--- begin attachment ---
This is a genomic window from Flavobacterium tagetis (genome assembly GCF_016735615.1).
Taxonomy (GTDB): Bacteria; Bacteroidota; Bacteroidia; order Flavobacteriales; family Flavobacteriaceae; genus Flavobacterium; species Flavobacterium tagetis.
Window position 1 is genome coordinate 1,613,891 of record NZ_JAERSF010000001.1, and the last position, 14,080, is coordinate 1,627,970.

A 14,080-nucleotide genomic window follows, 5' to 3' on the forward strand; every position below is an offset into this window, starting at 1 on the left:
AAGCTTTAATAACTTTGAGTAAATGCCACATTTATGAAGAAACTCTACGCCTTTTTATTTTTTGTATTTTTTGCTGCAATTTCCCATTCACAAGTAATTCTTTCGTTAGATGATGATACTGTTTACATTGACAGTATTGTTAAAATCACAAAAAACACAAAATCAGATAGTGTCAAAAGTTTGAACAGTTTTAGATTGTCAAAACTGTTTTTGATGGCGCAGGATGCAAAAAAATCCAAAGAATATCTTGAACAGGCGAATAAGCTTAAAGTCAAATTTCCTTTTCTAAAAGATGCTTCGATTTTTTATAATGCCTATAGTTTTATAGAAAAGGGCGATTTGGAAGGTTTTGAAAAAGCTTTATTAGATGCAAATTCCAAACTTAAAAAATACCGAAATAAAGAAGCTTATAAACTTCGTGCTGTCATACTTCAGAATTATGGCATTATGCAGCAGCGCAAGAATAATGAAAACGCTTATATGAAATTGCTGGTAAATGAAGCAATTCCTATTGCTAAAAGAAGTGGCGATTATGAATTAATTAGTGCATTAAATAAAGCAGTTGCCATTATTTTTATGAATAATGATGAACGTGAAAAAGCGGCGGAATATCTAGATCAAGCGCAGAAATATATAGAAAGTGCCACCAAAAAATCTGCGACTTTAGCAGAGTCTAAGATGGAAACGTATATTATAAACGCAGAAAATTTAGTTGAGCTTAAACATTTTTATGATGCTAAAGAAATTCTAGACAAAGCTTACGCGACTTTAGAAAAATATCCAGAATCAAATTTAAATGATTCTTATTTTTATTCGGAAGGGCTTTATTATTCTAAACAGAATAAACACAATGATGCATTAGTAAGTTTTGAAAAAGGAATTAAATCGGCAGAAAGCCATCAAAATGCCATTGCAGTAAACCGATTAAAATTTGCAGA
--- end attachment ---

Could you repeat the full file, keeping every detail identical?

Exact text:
This is a genomic window from Flavobacterium tagetis (genome assembly GCF_016735615.1).
Taxonomy (GTDB): Bacteria; Bacteroidota; Bacteroidia; order Flavobacteriales; family Flavobacteriaceae; genus Flavobacterium; species Flavobacterium tagetis.
Window position 1 is genome coordinate 1,613,891 of record NZ_JAERSF010000001.1, and the last position, 14,080, is coordinate 1,627,970.

A 14,080-nucleotide genomic window follows, 5' to 3' on the forward strand; every position below is an offset into this window, starting at 1 on the left:
AAGCTTTAATAACTTTGAGTAAATGCCACATTTATGAAGAAACTCTACGCCTTTTTATTTTTTGTATTTTTTGCTGCAATTTCCCATTCACAAGTAATTCTTTCGTTAGATGATGATACTGTTTACATTGACAGTATTGTTAAAATCACAAAAAACACAAAATCAGATAGTGTCAAAAGTTTGAACAGTTTTAGATTGTCAAAACTGTTTTTGATGGCGCAGGATGCAAAAAAATCCAAAGAATATCTTGAACAGGCGAATAAGCTTAAAGTCAAATTTCCTTTTCTAAAAGATGCTTCGATTTTTTATAATGCCTATAGTTTTATAGAAAAGGGCGATTTGGAAGGTTTTGAAAAAGCTTTATTAGATGCAAATTCCAAACTTAAAAAATACCGAAATAAAGAAGCTTATAAACTTCGTGCTGTCATACTTCAGAATTATGGCATTATGCAGCAGCGCAAGAATAATGAAAACGCTTATATGAAATTGCTGGTAAATGAAGCAATTCCTATTGCTAAAAGAAGTGGCGATTATGAATTAATTAGTGCATTAAATAAAGCAGTTGCCATTATTTTTATGAATAATGATGAACGTGAAAAAGCGGCGGAATATCTAGATCAAGCGCAGAAATATATAGAAAGTGCCACCAAAAAATCTGCGACTTTAGCAGAGTCTAAGATGGAAACGTATATTATAAACGCAGAAAATTTAGTTGAGCTTAAACATTTTTATGATGCTAAAGAAATTCTAGACAAAGCTTACGCGACTTTAGAAAAATATCCAGAATCAAATTTAAATGATTCTTATTTTTATTCGGAAGGGCTTTATTATTCTAAACAGAATAAACACAATGATGCATTAGTAAGTTTTGAAAAAGGAATTAAATCGGCAGAAAGCCATCAAAATGCCATTGCAGTAAACCGATTAAAATTTGCAGA